by Dr. Isaac Eliaz
Does thinking positively about yourself and your external environment actually produce a noticeable and positive change in your life? And can you cure yourself of disease simply by affirming yourself to be healthy and whole?
Well certainly, having a positive outlook can alter your perception of reality—which can be beneficial—but does it actually alter reality per se? As an integrative physician, holistic healer, and meditation practitioner, I am confronted with this issue every day. In fact, this may be the most profound question in the age-old contemplation of consciousness within spirituality, philosophy… and yes, even science: What role does consciousness play in the establishment of reality?
There are many extreme views on this topic. On the one hand, Western science has traditionally clung to the dualistic concept that subject and object are separate, and there is no room for subjective (i.e., consciousness-based, or emotion-based) experience in the scientific “rational” observation of the material world. Taken experientially, this interpretation states that a human being is simply a passive observer of a reality that is imposed by a totally deterministic external world—in other words, our experience is determined by forces of nature that we have no internal control over.
The opposite view, held by many mystics and spiritual practitioners across the ages, is that all experience in this world is created by consciousness, and that all tangible elements of physical reality are therefore ultimately an illusion. Then there are many beliefs—spiritual, philosophical, and scientific—that fall in the middle ground, existing as flexible mediums between these two extremes. One such belief system, celebrated especially by the New Age Movement, is the belief in the “Power of Affirmations”—also known as the power of “positive thinking.”
When we make an affirmation, we generate a positive thought—but unfortunately, it often doesn’t result in a real difference. Why? More often than not, the thought is generated in a contrived way, and is not genuine. You may tell yourself that you are healthy and happy—but deep down, you might not really believe it. For many of us, positive thoughts comprise just a few thin layers that cover a multitude of suppressed negative beliefs generated by fear, aversion, attachments, and the like.
These negative beliefs can be both conscious and unconscious, but regardless of their specific location in our psyche, they are clearly the obstructing force in any real effect of positive affirmation on our reality. So yes, positive affirmations do work—but only to the degree that they are truly genuine, and that you generate them and sustain your belief in them from the deepest core of your being possible. This means being in touch with yourself, experiencing the true potential of your existence, and then being genuine to that experience.
So what is the deepest core of your being, and how do you access it? This is the difficult part. I like to use the metaphor of the onion and its many layers: Our deepest core is our true essence, and it is in no way separable from the essence of the Universe. When we peel back the layers of the onion—the layers of negative beliefs, distractions, fears, and so on—we can actually reach this core essence and rest in it, naturally and effortlessly radiating energies of love, compassion, and healing.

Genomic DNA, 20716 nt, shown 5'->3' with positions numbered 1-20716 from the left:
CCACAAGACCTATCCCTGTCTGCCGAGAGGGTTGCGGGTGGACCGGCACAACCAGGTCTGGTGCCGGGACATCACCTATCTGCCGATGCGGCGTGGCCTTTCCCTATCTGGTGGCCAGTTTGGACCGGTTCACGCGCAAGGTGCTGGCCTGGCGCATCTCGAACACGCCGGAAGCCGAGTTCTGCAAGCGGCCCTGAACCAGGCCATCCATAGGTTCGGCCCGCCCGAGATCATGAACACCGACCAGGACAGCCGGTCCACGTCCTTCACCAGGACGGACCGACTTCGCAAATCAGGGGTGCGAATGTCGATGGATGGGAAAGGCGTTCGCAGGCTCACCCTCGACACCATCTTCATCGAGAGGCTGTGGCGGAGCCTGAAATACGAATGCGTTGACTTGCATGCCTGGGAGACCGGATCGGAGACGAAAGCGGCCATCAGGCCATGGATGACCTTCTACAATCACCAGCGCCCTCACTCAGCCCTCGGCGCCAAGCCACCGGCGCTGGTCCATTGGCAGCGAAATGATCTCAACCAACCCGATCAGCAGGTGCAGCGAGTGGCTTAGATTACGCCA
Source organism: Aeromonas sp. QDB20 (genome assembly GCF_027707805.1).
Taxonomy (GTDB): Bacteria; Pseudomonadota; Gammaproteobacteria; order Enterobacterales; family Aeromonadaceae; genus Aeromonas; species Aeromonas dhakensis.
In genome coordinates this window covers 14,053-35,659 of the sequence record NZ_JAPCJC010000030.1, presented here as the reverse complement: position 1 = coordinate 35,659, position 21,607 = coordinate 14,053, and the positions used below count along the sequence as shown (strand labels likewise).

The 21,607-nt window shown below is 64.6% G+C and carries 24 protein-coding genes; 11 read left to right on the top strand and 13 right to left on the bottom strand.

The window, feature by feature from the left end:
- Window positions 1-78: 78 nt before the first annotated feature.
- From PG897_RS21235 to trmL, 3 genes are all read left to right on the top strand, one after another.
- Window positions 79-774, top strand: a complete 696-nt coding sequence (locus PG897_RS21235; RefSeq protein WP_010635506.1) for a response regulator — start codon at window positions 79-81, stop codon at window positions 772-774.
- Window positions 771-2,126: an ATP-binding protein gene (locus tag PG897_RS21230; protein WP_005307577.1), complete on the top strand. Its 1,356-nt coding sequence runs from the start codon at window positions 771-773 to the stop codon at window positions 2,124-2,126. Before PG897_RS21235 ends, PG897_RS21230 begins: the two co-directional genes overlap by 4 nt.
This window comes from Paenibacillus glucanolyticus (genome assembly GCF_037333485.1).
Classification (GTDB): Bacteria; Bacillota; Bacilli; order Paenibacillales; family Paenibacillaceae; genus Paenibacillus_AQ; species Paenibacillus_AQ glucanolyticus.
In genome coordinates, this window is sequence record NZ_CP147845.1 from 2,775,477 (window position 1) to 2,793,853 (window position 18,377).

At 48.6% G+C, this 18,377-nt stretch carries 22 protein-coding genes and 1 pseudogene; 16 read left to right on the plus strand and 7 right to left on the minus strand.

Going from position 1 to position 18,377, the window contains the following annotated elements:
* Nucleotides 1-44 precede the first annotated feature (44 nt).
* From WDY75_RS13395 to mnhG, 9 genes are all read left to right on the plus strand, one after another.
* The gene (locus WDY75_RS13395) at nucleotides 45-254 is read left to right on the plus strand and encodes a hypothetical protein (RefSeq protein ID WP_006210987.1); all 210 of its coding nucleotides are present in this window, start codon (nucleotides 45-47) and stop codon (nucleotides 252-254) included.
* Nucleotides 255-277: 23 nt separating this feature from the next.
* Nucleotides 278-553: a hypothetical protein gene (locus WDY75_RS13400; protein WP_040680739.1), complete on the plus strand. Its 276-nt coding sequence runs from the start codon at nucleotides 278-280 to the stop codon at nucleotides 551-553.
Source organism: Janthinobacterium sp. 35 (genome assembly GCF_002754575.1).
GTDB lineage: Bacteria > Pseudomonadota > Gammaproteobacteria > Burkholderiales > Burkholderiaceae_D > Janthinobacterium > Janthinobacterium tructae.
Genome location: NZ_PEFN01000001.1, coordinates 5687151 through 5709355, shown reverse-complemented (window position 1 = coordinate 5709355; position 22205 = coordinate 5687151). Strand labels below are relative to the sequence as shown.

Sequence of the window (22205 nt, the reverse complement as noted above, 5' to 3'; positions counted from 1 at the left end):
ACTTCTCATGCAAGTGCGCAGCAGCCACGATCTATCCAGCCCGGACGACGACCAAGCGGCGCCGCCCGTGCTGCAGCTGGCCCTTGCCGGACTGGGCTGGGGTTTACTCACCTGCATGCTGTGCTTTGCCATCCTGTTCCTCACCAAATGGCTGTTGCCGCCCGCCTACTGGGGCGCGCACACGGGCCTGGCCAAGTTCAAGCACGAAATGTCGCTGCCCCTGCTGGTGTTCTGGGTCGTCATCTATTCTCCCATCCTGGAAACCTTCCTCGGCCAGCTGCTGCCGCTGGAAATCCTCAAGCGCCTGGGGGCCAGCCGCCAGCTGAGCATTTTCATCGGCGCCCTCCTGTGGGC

The deeper we go, the more layers we peel, the more access we have to our true essence, and the more genuine our affirmations can be—for this essence is simply pure openness and love, which is the true essence of positive affirmation. Often, and especially in moments of crisis, we can become more genuine to ourselves, and to our experience of existence—and this is the true opportunity presented by crisis. If we keep going deeper, and have the right guidance, we can start peeling into the depth of our experience, peeling back the layers that obstruct our essence.
Then, when the openness is there, love and compassion flow effortlessly as a natural expression of our true nature… and anything can happen. Lama Giatsu, who just passed away, taught me these three principles of Buddhist healing:
1) The Substance: The medicine that you are giving
2) The Mantra: The power of prayer. This is the affirmation.
3) The Wisdom (yeshe): This is the knowing of our true essence.
He told me this as part of a story how his teacher in Tibet healed all the yaks and protected them from an epidemic. The lesson of this story: When we touch our wisdom, our essence, the power of healing and change takes a quantum leap.
It is interesting to note that the traditional dualistic system of rational western science is beginning to give way to a more holistic view of reality, especially in the field of Quantum Physics. Scientists in this field are starting to discover the subjective nature of reality: that the influence of mind and consciousness is more—perhaps much more—far reaching than previously believed. In fact, a program at Princeton University called Princeton Engineering Anomalies Research is currently devoted to a range of scientific studies on consciousness-related physical phenomena.
Dr. Isaac Eliaz, a pioneer in the field of integrative medicine since the early 1980’s, is a respected author, lecturer, researcher, product formulator and clinical practitioner.